High feed bills and late lambing likely result of early snow
Crofters and farmers could be facing a double-whammy of high feed bills and late lambing following the early cold snap.
The recent heavy snow has led to concerns producers may have to endure a repeat of last year, which saw feed prices soar as demand rose during the lengthy cold winter.
Fast-forward to this winter, and those with livestock have been forced to start feeding their animals sooner than they normally would.
There have also been fears the cold weather could hamper tupping on the crofts, which could result in lambs being born later next year.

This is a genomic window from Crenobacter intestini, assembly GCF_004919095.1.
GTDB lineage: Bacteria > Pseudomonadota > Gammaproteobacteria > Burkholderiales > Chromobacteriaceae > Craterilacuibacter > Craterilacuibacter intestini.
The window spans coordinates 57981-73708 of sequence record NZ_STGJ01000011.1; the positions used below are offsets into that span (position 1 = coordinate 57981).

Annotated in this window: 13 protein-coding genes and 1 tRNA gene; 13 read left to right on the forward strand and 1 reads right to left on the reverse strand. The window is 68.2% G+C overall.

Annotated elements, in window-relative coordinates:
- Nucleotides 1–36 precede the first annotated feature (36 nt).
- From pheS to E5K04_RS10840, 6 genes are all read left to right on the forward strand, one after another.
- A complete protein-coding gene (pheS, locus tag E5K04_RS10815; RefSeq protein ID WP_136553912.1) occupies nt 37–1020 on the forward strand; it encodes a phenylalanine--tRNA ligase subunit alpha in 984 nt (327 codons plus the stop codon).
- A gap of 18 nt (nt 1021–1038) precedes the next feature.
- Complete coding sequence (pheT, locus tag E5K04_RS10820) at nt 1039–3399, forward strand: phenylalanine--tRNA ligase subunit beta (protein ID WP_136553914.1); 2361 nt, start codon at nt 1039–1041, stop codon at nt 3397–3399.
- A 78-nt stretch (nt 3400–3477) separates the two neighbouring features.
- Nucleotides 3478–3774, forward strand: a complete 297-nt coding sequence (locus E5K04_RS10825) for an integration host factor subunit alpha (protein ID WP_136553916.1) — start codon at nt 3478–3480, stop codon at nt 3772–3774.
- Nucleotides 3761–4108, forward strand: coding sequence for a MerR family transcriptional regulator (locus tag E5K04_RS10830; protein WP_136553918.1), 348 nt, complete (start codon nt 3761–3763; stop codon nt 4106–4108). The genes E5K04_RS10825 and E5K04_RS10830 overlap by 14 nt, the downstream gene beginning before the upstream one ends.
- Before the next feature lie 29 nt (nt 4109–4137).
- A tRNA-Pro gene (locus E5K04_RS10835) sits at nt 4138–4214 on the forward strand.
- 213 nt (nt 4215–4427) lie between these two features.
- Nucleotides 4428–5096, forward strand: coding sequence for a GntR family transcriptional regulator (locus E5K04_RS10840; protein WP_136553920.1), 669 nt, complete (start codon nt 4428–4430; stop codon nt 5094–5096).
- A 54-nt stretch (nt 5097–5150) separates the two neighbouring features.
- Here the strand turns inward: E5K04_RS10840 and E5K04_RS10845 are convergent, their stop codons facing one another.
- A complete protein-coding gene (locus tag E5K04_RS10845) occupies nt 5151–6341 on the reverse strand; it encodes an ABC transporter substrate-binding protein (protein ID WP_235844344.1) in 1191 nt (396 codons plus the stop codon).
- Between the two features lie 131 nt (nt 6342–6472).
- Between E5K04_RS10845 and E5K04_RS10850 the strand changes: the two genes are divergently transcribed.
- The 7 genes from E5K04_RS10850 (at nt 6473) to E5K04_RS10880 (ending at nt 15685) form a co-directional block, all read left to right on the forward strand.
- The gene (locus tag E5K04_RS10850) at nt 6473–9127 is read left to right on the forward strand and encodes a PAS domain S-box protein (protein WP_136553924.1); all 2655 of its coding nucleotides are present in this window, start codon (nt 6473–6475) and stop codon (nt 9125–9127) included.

Shetland’s NFU president Kathleen Sinclair estimated the cost of feed had risen by around 10 per cent since last year.
“This is the time of year folk put out their tups, and feed costs are up from last year,” she said. “Folk are having to feed silage, and if you’re going to feed silage from November there could be a shortage.”
She said the conditions “can make lambing late”, which could mean smaller, less lucrative lambs, going to market next year.